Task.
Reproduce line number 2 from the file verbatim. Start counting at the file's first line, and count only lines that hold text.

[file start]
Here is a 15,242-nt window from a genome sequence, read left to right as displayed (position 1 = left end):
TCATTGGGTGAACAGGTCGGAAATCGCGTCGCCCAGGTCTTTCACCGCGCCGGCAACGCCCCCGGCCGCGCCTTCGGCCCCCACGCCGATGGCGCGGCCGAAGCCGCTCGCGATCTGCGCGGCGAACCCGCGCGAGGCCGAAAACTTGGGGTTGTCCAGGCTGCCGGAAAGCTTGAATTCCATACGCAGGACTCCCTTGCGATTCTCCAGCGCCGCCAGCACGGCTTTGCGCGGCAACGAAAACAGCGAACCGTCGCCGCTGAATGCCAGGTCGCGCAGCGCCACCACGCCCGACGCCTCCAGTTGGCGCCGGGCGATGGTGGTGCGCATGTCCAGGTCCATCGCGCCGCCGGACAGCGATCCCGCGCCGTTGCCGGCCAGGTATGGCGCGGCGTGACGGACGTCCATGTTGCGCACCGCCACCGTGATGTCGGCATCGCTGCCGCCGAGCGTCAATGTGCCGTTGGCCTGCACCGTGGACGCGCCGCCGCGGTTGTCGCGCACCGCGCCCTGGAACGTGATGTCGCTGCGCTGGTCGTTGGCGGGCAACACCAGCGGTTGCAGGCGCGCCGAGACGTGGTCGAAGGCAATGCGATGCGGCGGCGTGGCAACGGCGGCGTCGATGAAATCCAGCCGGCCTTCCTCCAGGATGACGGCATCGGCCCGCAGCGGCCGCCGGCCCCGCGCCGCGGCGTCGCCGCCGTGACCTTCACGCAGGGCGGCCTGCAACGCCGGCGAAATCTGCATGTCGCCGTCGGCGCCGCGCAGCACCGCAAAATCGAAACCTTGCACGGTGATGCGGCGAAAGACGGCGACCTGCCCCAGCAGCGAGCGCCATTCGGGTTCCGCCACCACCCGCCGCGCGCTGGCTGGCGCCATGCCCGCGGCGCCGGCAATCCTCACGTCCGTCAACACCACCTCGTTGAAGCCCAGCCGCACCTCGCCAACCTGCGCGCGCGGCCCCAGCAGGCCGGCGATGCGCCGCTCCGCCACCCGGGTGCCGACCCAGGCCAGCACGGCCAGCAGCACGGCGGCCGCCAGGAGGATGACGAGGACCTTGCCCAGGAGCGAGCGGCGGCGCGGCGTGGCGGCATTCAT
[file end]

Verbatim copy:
TCATTGGGTGAACAGGTCGGAAATCGCGTCGCCCAGGTCTTTCACCGCGCCGGCAACGCCCCCGGCCGCGCCTTCGGCCCCCACGCCGATGGCGCGGCCGAAGCCGCTCGCGATCTGCGCGGCGAACCCGCGCGAGGCCGAAAACTTGGGGTTGTCCAGGCTGCCGGAAAGCTTGAATTCCATACGCAGGACTCCCTTGCGATTCTCCAGCGCCGCCAGCACGGCTTTGCGCGGCAACGAAAACAGCGAACCGTCGCCGCTGAATGCCAGGTCGCGCAGCGCCACCACGCCCGACGCCTCCAGTTGGCGCCGGGCGATGGTGGTGCGCATGTCCAGGTCCATCGCGCCGCCGGACAGCGATCCCGCGCCGTTGCCGGCCAGGTATGGCGCGGCGTGACGGACGTCCATGTTGCGCACCGCCACCGTGATGTCGGCATCGCTGCCGCCGAGCGTCAATGTGCCGTTGGCCTGCACCGTGGACGCGCCGCCGCGGTTGTCGCGCACCGCGCCCTGGAACGTGATGTCGCTGCGCTGGTCGTTGGCGGGCAACACCAGCGGTTGCAGGCGCGCCGAGACGTGGTCGAAGGCAATGCGATGCGGCGGCGTGGCAACGGCGGCGTCGATGAAATCCAGCCGGCCTTCCTCCAGGATGACGGCATCGGCCCGCAGCGGCCGCCGGCCCCGCGCCGCGGCGTCGCCGCCGTGACCTTCACGCAGGGCGGCCTGCAACGCCGGCGAAATCTGCATGTCGCCGTCGGCGCCGCGCAGCACCGCAAAATCGAAACCTTGCACGGTGATGCGGCGAAAGACGGCGACCTGCCCCAGCAGCGAGCGCCATTCGGGTTCCGCCACCACCCGCCGCGCGCTGGCTGGCGCCATGCCCGCGGCGCCGGCAATCCTCACGTCCGTCAACACCACCTCGTTGAAGCCCAGCCGCACCTCGCCAACCTGCGCGCGCGGCCCCAGCAGGCCGGCGATGCGCCGCTCCGCCACCCGGGTGCCGACCCAGGCCAGCACGGCCAGCAGCACGGCGGCCGCCAGGAGGATGACGAGGACCTTGCCCAGGAGCGAGCGGCGGCGCGGCGTGGCGGCATTCAT